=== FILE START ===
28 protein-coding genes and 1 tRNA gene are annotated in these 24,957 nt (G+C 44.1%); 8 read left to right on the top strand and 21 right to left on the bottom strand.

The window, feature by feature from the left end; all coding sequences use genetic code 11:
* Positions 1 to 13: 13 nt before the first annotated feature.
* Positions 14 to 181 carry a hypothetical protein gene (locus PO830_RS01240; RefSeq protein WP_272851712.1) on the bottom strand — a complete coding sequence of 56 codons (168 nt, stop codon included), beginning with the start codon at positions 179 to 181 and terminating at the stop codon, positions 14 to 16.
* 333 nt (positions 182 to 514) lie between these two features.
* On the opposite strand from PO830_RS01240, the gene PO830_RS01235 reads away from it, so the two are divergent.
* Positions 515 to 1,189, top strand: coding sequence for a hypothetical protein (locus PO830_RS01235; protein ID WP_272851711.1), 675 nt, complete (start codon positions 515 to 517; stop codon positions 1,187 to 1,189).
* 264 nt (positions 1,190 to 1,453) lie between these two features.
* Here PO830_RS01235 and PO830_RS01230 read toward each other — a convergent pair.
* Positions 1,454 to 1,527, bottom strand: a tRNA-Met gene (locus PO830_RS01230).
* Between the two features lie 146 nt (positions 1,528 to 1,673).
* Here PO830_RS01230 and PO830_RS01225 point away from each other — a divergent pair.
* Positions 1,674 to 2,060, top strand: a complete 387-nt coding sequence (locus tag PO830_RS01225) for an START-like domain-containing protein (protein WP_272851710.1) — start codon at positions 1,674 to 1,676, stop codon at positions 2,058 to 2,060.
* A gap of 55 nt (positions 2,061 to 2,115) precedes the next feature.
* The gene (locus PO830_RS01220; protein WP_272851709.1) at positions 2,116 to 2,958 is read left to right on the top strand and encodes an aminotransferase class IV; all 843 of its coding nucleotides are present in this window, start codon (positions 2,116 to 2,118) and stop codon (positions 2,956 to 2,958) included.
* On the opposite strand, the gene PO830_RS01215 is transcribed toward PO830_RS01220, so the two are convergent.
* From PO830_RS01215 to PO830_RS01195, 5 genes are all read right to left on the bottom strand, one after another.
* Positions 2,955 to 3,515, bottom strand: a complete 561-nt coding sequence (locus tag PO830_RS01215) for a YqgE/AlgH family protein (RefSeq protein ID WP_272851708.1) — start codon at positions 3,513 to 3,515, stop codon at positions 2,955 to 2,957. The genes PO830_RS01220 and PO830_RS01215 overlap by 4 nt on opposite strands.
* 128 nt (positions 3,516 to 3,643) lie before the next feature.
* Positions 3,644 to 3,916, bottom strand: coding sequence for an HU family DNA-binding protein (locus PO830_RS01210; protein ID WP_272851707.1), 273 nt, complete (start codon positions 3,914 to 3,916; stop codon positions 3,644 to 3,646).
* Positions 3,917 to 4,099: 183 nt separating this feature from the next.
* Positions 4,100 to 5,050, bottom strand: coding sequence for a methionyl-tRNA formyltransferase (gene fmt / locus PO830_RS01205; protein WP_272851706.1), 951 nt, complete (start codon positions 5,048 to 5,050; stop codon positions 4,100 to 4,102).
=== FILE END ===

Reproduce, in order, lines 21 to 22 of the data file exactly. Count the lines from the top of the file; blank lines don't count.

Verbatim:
* Positions 3,917 to 4,099: 183 nt separating this feature from the next.
* Positions 4,100 to 5,050, bottom strand: coding sequence for a methionyl-tRNA formyltransferase (gene fmt / locus PO830_RS01205; protein WP_272851706.1), 951 nt, complete (start codon positions 5,048 to 5,050; stop codon positions 4,100 to 4,102).